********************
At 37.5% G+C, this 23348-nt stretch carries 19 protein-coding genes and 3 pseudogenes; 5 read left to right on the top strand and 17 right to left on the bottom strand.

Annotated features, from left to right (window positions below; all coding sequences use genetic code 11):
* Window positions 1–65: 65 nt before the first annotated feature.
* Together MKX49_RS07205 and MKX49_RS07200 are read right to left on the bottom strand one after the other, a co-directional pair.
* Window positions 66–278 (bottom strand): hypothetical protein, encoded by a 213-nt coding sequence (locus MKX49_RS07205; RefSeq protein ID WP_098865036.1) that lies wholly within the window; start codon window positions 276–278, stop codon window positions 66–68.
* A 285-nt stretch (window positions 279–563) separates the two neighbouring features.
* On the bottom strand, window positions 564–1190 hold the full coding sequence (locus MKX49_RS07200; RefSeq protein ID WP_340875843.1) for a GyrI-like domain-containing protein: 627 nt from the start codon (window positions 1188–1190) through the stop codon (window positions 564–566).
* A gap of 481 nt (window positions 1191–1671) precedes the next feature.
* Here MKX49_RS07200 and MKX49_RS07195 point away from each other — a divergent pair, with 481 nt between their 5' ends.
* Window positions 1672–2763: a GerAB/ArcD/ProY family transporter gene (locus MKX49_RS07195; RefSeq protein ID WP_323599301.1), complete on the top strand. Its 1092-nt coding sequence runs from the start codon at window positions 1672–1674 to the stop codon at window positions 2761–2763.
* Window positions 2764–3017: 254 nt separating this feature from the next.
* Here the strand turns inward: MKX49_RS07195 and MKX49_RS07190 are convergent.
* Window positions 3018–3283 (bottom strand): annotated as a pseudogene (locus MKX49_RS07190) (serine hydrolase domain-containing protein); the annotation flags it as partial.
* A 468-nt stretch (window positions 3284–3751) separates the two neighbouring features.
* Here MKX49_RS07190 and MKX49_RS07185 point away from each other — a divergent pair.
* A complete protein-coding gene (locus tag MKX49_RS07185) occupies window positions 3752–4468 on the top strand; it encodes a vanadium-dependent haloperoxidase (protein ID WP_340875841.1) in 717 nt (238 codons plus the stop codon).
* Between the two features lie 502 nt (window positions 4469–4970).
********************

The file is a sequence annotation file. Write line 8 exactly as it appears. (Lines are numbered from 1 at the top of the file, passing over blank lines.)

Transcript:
* A gap of 481 nt (window positions 1191–1671) precedes the next feature.